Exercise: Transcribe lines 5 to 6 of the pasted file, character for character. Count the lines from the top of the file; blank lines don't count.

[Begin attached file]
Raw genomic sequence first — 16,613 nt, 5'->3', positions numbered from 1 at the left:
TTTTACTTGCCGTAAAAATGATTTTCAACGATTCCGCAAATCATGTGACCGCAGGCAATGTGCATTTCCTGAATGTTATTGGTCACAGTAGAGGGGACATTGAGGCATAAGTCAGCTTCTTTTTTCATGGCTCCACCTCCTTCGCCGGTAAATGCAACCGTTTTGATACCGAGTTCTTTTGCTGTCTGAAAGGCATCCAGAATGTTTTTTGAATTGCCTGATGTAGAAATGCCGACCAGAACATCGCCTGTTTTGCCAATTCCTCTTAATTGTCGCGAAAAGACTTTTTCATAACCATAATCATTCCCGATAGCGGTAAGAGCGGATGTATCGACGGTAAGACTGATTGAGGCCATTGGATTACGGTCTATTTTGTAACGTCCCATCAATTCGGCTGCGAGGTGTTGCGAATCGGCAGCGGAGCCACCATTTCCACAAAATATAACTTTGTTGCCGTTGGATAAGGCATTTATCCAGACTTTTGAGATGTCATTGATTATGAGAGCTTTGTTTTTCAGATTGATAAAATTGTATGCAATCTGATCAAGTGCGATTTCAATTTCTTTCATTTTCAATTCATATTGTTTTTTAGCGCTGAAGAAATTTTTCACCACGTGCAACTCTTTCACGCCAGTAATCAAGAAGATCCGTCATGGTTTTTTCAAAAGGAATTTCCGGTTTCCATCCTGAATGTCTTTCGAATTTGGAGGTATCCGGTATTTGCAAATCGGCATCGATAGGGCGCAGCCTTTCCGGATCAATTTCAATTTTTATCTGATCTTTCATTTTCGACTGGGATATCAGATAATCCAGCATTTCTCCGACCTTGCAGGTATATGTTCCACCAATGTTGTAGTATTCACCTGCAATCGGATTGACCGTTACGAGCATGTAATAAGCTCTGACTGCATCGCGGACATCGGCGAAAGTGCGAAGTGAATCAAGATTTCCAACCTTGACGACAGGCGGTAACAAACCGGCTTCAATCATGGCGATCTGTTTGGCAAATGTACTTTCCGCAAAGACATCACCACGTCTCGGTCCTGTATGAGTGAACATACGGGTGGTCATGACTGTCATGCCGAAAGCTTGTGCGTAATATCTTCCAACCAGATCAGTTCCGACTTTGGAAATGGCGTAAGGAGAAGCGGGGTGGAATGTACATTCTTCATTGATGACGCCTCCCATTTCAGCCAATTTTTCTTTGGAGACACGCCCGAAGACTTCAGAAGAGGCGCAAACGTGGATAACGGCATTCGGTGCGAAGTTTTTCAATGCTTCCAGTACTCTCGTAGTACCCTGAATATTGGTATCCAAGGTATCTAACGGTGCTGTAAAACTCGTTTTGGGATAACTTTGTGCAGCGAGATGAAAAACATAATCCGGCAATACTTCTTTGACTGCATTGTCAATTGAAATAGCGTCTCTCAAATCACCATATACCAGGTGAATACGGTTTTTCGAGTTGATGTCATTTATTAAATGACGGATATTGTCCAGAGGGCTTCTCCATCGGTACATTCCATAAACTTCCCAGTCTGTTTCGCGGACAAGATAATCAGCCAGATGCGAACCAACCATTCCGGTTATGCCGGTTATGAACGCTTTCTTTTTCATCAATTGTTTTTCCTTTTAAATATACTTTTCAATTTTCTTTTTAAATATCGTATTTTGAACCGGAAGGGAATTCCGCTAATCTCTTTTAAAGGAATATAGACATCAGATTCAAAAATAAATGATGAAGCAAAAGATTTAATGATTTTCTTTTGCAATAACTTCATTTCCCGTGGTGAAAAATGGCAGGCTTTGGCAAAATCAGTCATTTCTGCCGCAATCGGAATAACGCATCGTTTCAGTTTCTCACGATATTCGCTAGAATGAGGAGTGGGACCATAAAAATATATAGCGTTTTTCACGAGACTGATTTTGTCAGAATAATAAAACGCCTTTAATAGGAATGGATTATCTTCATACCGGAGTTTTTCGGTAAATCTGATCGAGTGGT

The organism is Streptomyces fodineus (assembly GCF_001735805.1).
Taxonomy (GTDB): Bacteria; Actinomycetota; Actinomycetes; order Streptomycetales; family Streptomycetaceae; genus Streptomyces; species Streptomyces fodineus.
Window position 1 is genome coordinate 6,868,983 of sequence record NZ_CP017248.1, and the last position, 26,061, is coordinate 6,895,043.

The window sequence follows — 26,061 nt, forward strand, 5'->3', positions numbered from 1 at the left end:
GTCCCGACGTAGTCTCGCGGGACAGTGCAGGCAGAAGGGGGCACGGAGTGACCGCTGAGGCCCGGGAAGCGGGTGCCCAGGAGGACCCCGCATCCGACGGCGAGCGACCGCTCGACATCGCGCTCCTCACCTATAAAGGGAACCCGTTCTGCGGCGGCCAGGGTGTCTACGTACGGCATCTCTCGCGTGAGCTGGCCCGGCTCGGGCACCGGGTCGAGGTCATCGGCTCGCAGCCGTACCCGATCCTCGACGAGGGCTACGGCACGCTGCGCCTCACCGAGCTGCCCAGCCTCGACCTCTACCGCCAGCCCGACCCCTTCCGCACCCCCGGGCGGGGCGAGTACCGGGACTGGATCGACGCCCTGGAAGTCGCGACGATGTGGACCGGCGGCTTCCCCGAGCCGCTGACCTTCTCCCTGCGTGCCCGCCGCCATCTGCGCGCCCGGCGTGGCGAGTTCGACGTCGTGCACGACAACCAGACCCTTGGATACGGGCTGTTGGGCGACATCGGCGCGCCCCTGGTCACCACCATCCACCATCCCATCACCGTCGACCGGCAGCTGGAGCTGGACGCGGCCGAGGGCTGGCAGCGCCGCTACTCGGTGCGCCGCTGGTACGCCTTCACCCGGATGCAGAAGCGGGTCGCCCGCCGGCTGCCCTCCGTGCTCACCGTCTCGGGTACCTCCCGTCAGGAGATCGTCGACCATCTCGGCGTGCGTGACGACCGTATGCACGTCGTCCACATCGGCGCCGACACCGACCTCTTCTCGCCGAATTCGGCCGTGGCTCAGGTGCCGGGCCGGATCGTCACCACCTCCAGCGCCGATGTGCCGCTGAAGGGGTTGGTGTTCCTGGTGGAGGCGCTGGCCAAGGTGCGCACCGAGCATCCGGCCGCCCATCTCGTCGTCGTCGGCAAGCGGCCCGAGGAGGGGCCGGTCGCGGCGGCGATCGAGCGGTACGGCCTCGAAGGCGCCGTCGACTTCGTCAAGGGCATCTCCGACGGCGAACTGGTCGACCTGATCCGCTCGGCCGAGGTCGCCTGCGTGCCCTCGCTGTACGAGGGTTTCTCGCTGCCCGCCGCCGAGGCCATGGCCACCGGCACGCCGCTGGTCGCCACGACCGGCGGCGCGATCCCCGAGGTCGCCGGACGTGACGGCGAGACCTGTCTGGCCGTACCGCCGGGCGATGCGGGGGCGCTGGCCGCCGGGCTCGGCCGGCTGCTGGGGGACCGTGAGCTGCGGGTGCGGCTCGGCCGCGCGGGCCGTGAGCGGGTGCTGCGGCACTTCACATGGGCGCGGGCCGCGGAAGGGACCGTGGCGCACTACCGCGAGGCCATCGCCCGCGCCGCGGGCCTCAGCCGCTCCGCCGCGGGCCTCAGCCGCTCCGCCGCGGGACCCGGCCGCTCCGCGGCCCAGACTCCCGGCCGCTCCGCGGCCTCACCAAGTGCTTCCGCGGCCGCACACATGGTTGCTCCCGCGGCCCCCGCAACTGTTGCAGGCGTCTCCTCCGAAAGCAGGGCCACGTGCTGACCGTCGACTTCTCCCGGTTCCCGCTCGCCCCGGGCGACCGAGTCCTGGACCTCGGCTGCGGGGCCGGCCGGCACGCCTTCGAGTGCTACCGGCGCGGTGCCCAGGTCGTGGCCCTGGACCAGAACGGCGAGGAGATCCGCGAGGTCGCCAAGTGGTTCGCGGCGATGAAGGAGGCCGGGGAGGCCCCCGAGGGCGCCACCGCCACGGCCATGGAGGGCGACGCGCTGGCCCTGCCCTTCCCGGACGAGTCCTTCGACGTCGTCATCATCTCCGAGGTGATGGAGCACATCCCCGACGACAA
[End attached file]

Window position 1 is genome coordinate 6,868,983 of sequence record NZ_CP017248.1, and the last position, 26,061, is coordinate 6,895,043.

The window sequence follows — 26,061 nt, forward strand, 5'->3', positions numbered from 1 at the left end: